Concurrent Structural and Functional Imaging of Retinal Neurons

Xincheng Yao, Ph.D.

University of Alabama at Birmingham, Birmingham, AL, Department of Biomedical Engineering

Grant Program:

David Mahoney Neuroimaging Program

Funded in:

December 2008, for 3 years

Funding Amount:


Lay Summary

Building the Capacity to Detect Visual Problems Early Through Cellular Imaging

Researchers will develop an optical imaging technique designed to detect cellular signs of vision diseases early, when they can be treated most effectively, and test this approach in animal models.

Several serious eye diseases can lead to vision loss and even blindness, and their early detection is crucial to limit damage through available therapies.  Among these diseases are diabetic retinopathy, often an early complication of diabetes, and glaucoma.  While currently available imaging procedures can detect disease-related anatomical changes in the eye, cellular changes may precede these and may therefore provide a means for early diagnosis and treatment to appreciably lessen vision loss.  The University of Alabama investigators recently used near infrared (NIR) light imaging to monitor the functional activity of retinal nerve cells in retinas and eyes removed from laboratory frogs.  This imaging method records signals known as fast intrinsic optical signals (fast IOS), which are small changes in light scattering that occur in neural tissue when nerve cells are stimulated.  Detection of these fast IOS signals, however, is hampered by interference from slow IOS signals.

The investigators hypothesize that these slow IOS signals result from metabolic changes that occur during stimulation of non-neural structures, such as the pigmented cell layer that underlies the layer of neural cells in the retina.  Moreover, they hypothesize that they will be able to eliminate this interference by slow IOS signals by developing a camera-based optical coherent tomography (OCT) imager.  Using the proposed OCT imaging system, the investigators anticipate that they will be able to improve the spatial resolution of retinal recordings and selectively record signals from individual functional layers and cells of the retina with a millisecond temporal resolution.

They will test the OCT imager first on retinas removed from laboratory animals to determine which frequencies of light stimulation are most effective for activating different kinds of nerve cells.  Then they will test OCT imaging of retinas in the laboratory animals.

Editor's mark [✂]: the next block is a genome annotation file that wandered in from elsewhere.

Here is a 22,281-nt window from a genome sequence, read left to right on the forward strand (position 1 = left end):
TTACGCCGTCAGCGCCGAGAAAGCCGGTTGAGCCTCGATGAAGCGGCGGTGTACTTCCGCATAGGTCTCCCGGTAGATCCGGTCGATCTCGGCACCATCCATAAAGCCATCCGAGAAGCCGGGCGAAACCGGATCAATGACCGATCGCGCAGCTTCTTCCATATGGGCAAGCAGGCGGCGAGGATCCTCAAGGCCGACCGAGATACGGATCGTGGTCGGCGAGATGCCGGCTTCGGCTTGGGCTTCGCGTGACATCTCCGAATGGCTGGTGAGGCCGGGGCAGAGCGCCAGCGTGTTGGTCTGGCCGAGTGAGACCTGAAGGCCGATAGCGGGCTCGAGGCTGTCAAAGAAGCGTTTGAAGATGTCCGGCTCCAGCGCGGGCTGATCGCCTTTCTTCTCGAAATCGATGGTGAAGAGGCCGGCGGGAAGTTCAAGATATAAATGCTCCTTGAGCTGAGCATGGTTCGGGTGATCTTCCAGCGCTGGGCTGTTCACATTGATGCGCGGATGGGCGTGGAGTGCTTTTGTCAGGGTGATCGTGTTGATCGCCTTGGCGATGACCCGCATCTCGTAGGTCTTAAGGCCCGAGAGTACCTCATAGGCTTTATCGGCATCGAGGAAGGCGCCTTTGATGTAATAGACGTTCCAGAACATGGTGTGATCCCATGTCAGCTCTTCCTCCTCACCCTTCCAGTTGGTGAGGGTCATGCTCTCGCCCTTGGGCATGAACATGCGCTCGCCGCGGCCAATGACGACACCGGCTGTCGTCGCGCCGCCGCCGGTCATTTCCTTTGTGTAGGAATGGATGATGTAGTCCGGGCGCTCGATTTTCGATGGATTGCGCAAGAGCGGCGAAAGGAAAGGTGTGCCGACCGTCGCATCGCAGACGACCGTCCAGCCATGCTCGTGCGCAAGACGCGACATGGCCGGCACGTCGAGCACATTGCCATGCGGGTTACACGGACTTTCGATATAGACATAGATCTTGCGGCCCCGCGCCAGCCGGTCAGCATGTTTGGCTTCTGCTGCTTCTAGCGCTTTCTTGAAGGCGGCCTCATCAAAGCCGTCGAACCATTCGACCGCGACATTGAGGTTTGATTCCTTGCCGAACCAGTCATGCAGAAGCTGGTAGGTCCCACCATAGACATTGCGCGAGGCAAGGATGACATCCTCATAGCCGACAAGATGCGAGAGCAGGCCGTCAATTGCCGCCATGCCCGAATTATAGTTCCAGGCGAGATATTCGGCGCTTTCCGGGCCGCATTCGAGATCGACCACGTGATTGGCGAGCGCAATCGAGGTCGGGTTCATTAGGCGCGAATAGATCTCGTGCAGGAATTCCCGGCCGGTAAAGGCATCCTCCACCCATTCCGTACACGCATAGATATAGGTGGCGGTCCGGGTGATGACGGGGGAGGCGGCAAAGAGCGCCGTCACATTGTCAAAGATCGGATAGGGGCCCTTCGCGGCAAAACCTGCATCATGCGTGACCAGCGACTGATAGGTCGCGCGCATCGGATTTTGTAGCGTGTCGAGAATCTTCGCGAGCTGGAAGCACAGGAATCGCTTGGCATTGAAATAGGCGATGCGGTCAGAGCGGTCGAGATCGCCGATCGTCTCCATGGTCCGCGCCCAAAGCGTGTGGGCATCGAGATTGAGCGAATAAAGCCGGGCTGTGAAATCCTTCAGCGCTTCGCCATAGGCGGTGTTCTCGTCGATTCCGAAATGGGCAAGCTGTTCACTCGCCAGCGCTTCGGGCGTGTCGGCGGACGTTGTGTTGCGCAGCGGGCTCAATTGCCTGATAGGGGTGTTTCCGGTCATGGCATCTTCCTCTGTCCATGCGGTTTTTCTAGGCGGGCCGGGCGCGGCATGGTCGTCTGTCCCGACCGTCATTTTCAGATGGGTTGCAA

Concurrent Structural and Functional Imaging of Retinal Neurons

We have recently demonstrated the feasibility of using near infrared (NIR) light to image visible light stimulus evoked intrinsic optical signals (IOSs) in isolated amphibian retinas and eyes. Fast IOSs have time courses that are comparable to electrophysiological (i.e., functional) response of the stimulus-activated retina. We hypothesize that further development of the IOS imaging technology will allow concurrent evaluation of morphological structure and physiological function of the human retina, with sub-cellular resolution in three dimensions. Combined structural and functional measurements will lead to improved retinal disease diagnosis, and thus allow better prevention and treatment of visual-threatening diseases such as age-related macular degeneration (AMD), diabetic retinopathy (DR), glaucoma, and other eye diseases that are known to damage retinal photoreceptors and/or post-photoreceptor neurons.

While our long-term goal is to produce a functional imager for clinic applications, the primary objective of this project is to develop a high spatiotemporal resolution light imager, and validate it for three-dimensional (3D) IOS imaging of amphibian (frog) and mammalian (rabbit) animals. Success of the proposed study will build a solid technical foundation to pursue practical applications of the IOS imaging technology for retinal neural diagnosis and evaluation. During this project, we expect to achieve three specific aims as follows:

Aim 1: to develop a high spatiotemporal resolution imager. The proposed NIR light imager will provide sub-cellular resolution in both lateral and axial directions, with a millisecond temporal resolution. Our technical strategy is to construct a fast digital camera-based optical coherence tomography (OCT) imager. Unlike conventional single point scanning OCT, the camera-based OCT will allow simultaneous sampling of multiple retinal points, and thus provide ultrafast imaging speed.

Aim 2: to validate 3D OCT imaging of fast IOSs in isolated animal (frog and rabbit) retinas and eyecups. Successful criterion of this task is to selectively record stimulus-evoked IOSs from individual retinal layers and cells.

Aim 3: to conduct in vivo imaging of fast IOSs in intact mammalian animals (rabbits). Using the OCT imager developed and validated in Aims 1 and 2, we will conduct in vivo IOS imaging of retinal neural activity in anesthetized rabbits. Successful implementation of in vivo IOS imaging will pave the road to using fast IOSs for noninvasive evaluation of retinal neural function in living animals and human patients.

Investigator Biographies

Xincheng Yao, Ph.D.

Dr. Xincheng Yao received his Ph.D. in optics from the Institute of Physics, Chinese Academy of Sciences in 2001.  Dr. Yao worked at the Los Alamos National Laboratory as a postdoctoral researcher (2001-2004) and technical staff member (2004-2006), and served the CFD Research Corporation as a senior research scientist (2006-2007).

He is presently an assistant professor in the Department of Biomedical Engineering at the University of Alabama at Birmingham.  His research interests include optoelectronic technology, biomedical imaging, and experimental biophysics. Current research activities in Dr. Yao’s laboratory are (1) development of high-speed confocal and OCT imagers; and (2) optical imaging and electrophysiological study of the retina.